Do I wish sometimes that I’d had more formal education? Often. Do I think it would have led me to penning incredible Pulitzer Prize-winners instead of commercial fiction?  I doubt it. I’d probably be like those editors I met, comparing myself to the greats and stultifying my own creativity for fear of producing second-rate work. The one-day local writers group I attended had me so terrified of reading aloud and being found lacking, I couldn’t scribble a single word. Which is probably why I’ve avoided writers workshops and novelist gatherings like the plague, while envying the brave souls like Sue Moorcroft who find in them inspiration, community and even lead retreats!

So what do you think? Is creativity something that can be taught? Can a brilliant teacher improve your craft? Or lead you from mediocrity to masterpiece? Or is writing a passion that will find a way to emerge despite the odds? And what about people like Jeffrey Archer who, with no previous literary ambitions, decide to sit down one day and pen a bestseller – indeed a long string of bestsellers – as a means to avoid bankruptcy? A born storyteller? Or just the type of bold lucky bastard we can all agree to hate?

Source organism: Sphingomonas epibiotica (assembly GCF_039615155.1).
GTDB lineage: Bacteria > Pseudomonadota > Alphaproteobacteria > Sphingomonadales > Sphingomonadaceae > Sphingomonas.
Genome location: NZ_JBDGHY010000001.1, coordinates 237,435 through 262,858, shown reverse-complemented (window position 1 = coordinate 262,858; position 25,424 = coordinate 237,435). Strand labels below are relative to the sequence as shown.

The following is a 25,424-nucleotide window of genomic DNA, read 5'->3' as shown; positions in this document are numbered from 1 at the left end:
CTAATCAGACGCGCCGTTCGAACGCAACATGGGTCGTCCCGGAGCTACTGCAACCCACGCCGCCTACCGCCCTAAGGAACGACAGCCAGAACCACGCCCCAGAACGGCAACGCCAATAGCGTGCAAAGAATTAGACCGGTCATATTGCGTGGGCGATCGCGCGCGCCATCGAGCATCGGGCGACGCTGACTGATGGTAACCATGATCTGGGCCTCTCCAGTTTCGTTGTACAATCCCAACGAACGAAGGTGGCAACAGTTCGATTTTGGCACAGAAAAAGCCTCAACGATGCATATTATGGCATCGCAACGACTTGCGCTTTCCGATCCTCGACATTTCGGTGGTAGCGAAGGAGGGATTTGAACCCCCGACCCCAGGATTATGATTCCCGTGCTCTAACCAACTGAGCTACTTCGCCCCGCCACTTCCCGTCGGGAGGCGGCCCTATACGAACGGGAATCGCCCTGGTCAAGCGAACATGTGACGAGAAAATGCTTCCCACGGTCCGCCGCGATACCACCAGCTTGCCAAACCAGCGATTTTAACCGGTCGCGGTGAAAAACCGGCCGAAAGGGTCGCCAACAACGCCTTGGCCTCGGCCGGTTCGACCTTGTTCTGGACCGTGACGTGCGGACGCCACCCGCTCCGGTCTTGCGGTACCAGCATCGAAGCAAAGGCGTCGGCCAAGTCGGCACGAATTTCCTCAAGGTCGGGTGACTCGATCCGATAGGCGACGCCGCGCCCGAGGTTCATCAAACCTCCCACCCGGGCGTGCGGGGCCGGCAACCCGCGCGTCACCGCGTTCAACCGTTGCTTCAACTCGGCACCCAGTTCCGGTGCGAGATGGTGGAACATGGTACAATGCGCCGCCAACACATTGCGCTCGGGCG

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Have laptop, will travel

Mary Smith’s great post last week made me think a little more about where I write and when.

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Study

 

 

Over the past few months, I’ve spent quite a bit of time writing in places other than my favourite place – my study at home. I headed up a great writing retreat in Italy for Arte Umbria where I had the huge pleasure of writing a book set in Italy while I was actually there. (And if you’re thinking of joining one of my writing retreats there in 2018, here’s what you might like to know, along with the booking link.)